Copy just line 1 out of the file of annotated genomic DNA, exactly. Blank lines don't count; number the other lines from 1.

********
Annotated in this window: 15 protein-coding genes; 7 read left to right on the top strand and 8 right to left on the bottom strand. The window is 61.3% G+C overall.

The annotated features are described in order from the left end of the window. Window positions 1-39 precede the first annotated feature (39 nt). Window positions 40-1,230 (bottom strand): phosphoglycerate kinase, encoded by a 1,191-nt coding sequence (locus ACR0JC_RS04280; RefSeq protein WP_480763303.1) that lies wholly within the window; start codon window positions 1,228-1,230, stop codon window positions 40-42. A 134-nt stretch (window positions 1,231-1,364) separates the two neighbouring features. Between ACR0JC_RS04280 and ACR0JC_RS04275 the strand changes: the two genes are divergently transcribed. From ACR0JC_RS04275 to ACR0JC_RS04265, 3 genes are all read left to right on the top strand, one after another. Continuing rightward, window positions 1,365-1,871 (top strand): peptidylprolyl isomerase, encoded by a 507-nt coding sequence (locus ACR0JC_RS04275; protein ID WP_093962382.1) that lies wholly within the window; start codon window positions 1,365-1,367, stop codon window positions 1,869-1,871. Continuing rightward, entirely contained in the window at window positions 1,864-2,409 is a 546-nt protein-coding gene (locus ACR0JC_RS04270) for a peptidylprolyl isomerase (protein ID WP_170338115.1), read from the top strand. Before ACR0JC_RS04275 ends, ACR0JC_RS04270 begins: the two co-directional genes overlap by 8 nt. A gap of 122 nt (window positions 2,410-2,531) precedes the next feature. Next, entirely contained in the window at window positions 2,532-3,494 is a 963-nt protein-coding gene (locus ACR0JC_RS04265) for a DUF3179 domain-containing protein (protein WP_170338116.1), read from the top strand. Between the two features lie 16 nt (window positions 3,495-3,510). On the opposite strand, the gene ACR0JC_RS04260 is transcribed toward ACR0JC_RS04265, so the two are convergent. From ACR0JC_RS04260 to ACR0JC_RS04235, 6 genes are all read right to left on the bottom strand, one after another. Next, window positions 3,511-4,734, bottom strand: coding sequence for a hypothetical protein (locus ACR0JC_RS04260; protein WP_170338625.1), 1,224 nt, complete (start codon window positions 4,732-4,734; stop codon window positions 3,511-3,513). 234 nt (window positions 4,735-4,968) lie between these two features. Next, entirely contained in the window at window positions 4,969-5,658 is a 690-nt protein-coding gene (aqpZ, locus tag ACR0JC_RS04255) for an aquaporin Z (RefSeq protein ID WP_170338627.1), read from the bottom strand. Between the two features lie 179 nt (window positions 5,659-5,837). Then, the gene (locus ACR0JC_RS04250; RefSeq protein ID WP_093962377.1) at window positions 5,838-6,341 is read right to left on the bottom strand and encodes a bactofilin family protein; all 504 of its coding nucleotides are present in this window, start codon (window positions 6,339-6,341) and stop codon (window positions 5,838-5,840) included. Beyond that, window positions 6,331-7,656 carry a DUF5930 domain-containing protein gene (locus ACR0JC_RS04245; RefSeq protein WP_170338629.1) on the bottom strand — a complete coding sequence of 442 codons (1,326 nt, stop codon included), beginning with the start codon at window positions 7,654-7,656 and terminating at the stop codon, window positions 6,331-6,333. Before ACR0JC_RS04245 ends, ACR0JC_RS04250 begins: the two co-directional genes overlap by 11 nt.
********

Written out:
Annotated in this window: 15 protein-coding genes; 7 read left to right on the top strand and 8 right to left on the bottom strand. The window is 61.3% G+C overall.